But elsewhere, Roosh's concerned citizen mask slips. Earlier this week, he told members of his website forum to pool the details of journalists who write mean things about him with the ominous phrase: "We're going after the root of the problem". Elsewhere, he has said he won’t be interviewed by female journalists unless they give him a blowjob, and has stated that, “my default opinion of any girl I meet is worthless dirty whore until proven otherwise”.

This dual personality is something he shares with the comedian Dapper Laughs, who appeared on Newsnight to apologise for his rape joke-heavy comedy and explain that he was satiring men’s sexism, but now tells audiences that at the time he wanted to tell interviewer Emily Maitlis to “get your f***ing gash out!”  

He’s a savvy businessman

Which raises the question: how much of Roosh’s bluster is an act? Roosh must have learned by now that his more incendiary statements earn him attention, and even money through traffic to his sites. Dapper Laughs knows he needs to undercut his earnest, turtlenecked performance on Newsnight to keep earning as a comedian. 

Roosh told Reggie Yates he receives around a million combined hits to his websites every month, but this month, the figure must be far higher. A Vice journalist has pointed out that Roosh boasts about his online metrics on Twitter, and seems to be in competition with fellow controversy-chaser Milo Yiannopoulos. 

Which brings us to another question: did Roosh ever think the meet-ups would go ahead? Was he in fact expecting a media backlash, which would then allow him to show his followers that they are victimised and under attack, just as he's told them?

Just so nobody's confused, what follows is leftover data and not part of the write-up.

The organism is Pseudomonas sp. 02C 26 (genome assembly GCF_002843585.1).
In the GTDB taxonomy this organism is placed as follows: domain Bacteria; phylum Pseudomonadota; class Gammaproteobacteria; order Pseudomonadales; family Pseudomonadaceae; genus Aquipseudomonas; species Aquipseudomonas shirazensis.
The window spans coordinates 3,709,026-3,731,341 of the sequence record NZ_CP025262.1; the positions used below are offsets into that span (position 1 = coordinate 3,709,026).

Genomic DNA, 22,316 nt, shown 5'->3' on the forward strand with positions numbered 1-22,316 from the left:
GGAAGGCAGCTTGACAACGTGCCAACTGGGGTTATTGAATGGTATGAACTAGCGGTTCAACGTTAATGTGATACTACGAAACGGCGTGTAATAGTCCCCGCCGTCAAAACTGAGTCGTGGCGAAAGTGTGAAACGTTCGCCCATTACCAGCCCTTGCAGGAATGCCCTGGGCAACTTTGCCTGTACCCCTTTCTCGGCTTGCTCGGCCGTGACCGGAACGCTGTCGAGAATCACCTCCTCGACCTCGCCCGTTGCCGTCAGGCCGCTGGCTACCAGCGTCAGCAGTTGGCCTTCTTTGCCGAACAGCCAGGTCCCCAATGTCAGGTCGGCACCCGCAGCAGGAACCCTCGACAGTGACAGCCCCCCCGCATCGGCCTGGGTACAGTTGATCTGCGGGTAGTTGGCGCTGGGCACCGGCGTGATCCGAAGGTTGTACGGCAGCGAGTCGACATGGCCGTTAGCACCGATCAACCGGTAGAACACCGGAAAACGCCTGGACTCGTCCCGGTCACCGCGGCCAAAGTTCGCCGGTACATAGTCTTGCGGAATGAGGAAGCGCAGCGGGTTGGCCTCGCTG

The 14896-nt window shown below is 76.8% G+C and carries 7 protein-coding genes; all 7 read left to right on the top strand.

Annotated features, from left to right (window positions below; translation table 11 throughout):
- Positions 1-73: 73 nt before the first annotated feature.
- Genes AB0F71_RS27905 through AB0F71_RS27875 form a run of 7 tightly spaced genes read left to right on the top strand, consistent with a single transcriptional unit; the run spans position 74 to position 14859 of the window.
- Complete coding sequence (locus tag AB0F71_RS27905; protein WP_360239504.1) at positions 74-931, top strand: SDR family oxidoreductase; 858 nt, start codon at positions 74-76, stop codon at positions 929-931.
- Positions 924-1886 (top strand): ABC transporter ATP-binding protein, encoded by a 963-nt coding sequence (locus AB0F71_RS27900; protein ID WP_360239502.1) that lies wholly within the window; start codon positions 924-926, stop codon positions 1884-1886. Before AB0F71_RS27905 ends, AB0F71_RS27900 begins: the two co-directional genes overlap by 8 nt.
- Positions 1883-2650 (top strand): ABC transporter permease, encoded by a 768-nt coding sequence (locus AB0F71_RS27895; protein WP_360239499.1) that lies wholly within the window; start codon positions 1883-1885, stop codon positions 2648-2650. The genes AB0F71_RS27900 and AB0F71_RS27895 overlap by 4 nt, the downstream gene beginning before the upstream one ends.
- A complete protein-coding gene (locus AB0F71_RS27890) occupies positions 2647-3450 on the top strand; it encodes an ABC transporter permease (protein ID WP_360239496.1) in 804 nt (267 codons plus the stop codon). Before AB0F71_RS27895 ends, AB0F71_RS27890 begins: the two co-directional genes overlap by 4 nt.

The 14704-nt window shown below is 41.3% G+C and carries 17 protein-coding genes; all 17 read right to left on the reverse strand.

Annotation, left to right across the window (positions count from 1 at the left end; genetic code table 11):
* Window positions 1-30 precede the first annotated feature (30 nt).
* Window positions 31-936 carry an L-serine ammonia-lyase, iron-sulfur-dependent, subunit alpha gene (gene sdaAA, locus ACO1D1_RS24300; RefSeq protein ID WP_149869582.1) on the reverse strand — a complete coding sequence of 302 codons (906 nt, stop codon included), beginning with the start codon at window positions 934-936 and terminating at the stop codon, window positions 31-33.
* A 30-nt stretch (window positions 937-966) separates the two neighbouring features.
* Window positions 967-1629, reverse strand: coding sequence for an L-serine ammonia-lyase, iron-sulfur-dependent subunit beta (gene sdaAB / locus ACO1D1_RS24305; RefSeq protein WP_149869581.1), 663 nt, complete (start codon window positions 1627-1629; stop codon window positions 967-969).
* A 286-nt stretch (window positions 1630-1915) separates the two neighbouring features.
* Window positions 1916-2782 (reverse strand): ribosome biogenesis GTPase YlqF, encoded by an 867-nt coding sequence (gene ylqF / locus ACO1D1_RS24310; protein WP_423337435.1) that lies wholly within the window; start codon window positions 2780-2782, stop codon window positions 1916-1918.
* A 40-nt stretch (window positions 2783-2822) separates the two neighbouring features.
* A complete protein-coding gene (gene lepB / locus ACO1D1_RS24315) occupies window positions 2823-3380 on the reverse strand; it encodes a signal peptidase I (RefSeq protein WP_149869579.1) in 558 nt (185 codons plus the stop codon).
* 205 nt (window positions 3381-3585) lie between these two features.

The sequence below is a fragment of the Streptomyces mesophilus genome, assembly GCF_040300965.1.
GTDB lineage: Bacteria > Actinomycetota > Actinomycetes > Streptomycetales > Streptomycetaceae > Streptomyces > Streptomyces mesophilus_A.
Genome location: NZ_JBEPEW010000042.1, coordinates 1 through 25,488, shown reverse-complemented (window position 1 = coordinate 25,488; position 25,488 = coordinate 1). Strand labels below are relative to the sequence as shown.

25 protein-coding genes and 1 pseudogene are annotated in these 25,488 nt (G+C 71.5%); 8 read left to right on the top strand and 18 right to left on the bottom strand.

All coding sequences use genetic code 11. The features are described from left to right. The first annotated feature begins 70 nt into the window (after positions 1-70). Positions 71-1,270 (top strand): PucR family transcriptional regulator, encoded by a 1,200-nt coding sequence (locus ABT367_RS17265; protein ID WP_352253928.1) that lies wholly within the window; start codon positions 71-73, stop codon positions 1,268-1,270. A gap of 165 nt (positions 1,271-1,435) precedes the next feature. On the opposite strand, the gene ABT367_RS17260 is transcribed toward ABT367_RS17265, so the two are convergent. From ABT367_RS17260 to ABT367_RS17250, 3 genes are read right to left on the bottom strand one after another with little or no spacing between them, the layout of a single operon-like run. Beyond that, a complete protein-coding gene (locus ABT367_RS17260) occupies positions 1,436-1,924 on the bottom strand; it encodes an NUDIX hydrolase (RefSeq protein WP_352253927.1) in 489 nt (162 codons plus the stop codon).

The whole thing does seem built as a vehicle for media attention: the covert meetings complete with a special code ("Do you know where I can find a pet shop?") which somehow found its way into every mainstream media story about the meetings – including, of course, this one.

Roosh advertised them on public sites, despite the fact that he probably could have contacted many supporters through more private forms of social media and regularly keeps the locations of his own talks a secret. His attempt to smear journalists is playing out in a private forum – strange that he couldn't use similar channels to arrange Saturday's meetings. 

He thinks the Western world is on the verge of a “cultural collapse”

Roosh claims that his science background taught him how, as he tells Washko, “to know what is a lie . . . when someone is full of shit I can tell because they’re just using what? Emotion.”

Travelling, meanwhile, has exposed him "to different ideas, belief systems than other people – I have more data and background in my mind that allows me to reach conclusions that are more accurate”.

This, in turn, prompts this surreal exchange:

Image: Angela Washko.